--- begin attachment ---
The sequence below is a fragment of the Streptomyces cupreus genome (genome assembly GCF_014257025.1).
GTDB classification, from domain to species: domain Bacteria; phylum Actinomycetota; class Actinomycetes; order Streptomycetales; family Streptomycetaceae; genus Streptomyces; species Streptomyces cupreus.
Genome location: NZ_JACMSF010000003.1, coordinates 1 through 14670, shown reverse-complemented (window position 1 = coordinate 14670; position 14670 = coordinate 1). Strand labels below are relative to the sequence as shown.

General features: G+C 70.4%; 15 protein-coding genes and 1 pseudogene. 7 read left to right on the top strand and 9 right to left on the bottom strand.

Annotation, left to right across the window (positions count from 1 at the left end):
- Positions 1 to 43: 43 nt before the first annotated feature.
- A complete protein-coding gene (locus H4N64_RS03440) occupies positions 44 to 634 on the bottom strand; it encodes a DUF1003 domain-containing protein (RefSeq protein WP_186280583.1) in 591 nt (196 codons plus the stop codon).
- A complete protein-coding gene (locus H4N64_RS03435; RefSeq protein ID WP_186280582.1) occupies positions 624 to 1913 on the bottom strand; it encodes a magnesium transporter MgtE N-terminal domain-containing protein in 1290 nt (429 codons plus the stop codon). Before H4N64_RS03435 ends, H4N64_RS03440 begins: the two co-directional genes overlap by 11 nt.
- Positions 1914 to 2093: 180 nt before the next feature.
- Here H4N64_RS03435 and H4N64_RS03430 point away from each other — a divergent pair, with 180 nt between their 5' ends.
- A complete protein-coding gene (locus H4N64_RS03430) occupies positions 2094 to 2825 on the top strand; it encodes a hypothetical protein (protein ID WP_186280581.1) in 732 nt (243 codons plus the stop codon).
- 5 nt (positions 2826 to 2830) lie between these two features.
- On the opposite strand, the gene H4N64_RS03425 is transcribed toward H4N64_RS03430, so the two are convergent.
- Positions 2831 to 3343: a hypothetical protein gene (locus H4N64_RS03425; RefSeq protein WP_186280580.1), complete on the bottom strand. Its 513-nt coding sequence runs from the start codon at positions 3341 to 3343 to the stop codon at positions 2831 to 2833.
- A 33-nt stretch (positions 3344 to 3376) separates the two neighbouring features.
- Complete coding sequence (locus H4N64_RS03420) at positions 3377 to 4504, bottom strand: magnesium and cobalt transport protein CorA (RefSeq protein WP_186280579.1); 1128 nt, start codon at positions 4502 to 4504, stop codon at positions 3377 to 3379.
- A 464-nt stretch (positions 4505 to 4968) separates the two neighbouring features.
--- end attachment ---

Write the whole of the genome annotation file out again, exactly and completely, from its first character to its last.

The sequence below is a fragment of the Streptomyces cupreus genome (genome assembly GCF_014257025.1).
GTDB classification, from domain to species: domain Bacteria; phylum Actinomycetota; class Actinomycetes; order Streptomycetales; family Streptomycetaceae; genus Streptomyces; species Streptomyces cupreus.
Genome location: NZ_JACMSF010000003.1, coordinates 1 through 14670, shown reverse-complemented (window position 1 = coordinate 14670; position 14670 = coordinate 1). Strand labels below are relative to the sequence as shown.

General features: G+C 70.4%; 15 protein-coding genes and 1 pseudogene. 7 read left to right on the top strand and 9 right to left on the bottom strand.

Annotation, left to right across the window (positions count from 1 at the left end):
- Positions 1 to 43: 43 nt before the first annotated feature.
- A complete protein-coding gene (locus H4N64_RS03440) occupies positions 44 to 634 on the bottom strand; it encodes a DUF1003 domain-containing protein (RefSeq protein WP_186280583.1) in 591 nt (196 codons plus the stop codon).
- A complete protein-coding gene (locus H4N64_RS03435; RefSeq protein ID WP_186280582.1) occupies positions 624 to 1913 on the bottom strand; it encodes a magnesium transporter MgtE N-terminal domain-containing protein in 1290 nt (429 codons plus the stop codon). Before H4N64_RS03435 ends, H4N64_RS03440 begins: the two co-directional genes overlap by 11 nt.
- Positions 1914 to 2093: 180 nt before the next feature.
- Here H4N64_RS03435 and H4N64_RS03430 point away from each other — a divergent pair, with 180 nt between their 5' ends.
- A complete protein-coding gene (locus H4N64_RS03430) occupies positions 2094 to 2825 on the top strand; it encodes a hypothetical protein (protein ID WP_186280581.1) in 732 nt (243 codons plus the stop codon).
- 5 nt (positions 2826 to 2830) lie between these two features.
- On the opposite strand, the gene H4N64_RS03425 is transcribed toward H4N64_RS03430, so the two are convergent.
- Positions 2831 to 3343: a hypothetical protein gene (locus H4N64_RS03425; RefSeq protein WP_186280580.1), complete on the bottom strand. Its 513-nt coding sequence runs from the start codon at positions 3341 to 3343 to the stop codon at positions 2831 to 2833.
- A 33-nt stretch (positions 3344 to 3376) separates the two neighbouring features.
- Complete coding sequence (locus H4N64_RS03420) at positions 3377 to 4504, bottom strand: magnesium and cobalt transport protein CorA (RefSeq protein WP_186280579.1); 1128 nt, start codon at positions 4502 to 4504, stop codon at positions 3377 to 3379.
- A 464-nt stretch (positions 4505 to 4968) separates the two neighbouring features.